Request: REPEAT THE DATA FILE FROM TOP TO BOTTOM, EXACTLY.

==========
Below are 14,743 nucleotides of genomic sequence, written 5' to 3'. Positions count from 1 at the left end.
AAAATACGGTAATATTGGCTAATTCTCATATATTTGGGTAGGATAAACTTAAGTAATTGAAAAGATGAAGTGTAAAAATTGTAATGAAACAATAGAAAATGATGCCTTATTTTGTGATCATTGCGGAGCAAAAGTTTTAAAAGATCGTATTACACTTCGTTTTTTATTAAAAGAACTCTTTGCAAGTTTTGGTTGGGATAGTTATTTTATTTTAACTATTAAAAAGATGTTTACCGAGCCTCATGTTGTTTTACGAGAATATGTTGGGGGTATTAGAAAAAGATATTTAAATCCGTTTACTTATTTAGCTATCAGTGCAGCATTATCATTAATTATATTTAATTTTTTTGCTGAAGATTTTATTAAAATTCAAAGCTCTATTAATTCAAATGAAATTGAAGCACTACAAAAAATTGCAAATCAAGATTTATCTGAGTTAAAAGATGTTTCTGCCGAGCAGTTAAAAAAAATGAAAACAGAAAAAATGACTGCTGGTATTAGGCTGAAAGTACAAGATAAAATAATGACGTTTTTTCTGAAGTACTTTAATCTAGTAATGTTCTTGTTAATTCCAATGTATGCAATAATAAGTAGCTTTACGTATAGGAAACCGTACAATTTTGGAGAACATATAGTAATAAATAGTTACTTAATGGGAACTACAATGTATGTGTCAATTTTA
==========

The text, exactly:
Below are 14,743 nucleotides of genomic sequence, written 5' to 3'. Positions count from 1 at the left end.
AAAATACGGTAATATTGGCTAATTCTCATATATTTGGGTAGGATAAACTTAAGTAATTGAAAAGATGAAGTGTAAAAATTGTAATGAAACAATAGAAAATGATGCCTTATTTTGTGATCATTGCGGAGCAAAAGTTTTAAAAGATCGTATTACACTTCGTTTTTTATTAAAAGAACTCTTTGCAAGTTTTGGTTGGGATAGTTATTTTATTTTAACTATTAAAAAGATGTTTACCGAGCCTCATGTTGTTTTACGAGAATATGTTGGGGGTATTAGAAAAAGATATTTAAATCCGTTTACTTATTTAGCTATCAGTGCAGCATTATCATTAATTATATTTAATTTTTTTGCTGAAGATTTTATTAAAATTCAAAGCTCTATTAATTCAAATGAAATTGAAGCACTACAAAAAATTGCAAATCAAGATTTATCTGAGTTAAAAGATGTTTCTGCCGAGCAGTTAAAAAAAATGAAAACAGAAAAAATGACTGCTGGTATTAGGCTGAAAGTACAAGATAAAATAATGACGTTTTTTCTGAAGTACTTTAATCTAGTAATGTTCTTGTTAATTCCAATGTATGCAATAATAAGTAGCTTTACGTATAGGAAACCGTACAATTTTGGAGAACATATAGTAATAAATAGTTACTTAATGGGAACTACAATGTATGTGTCAATTTTA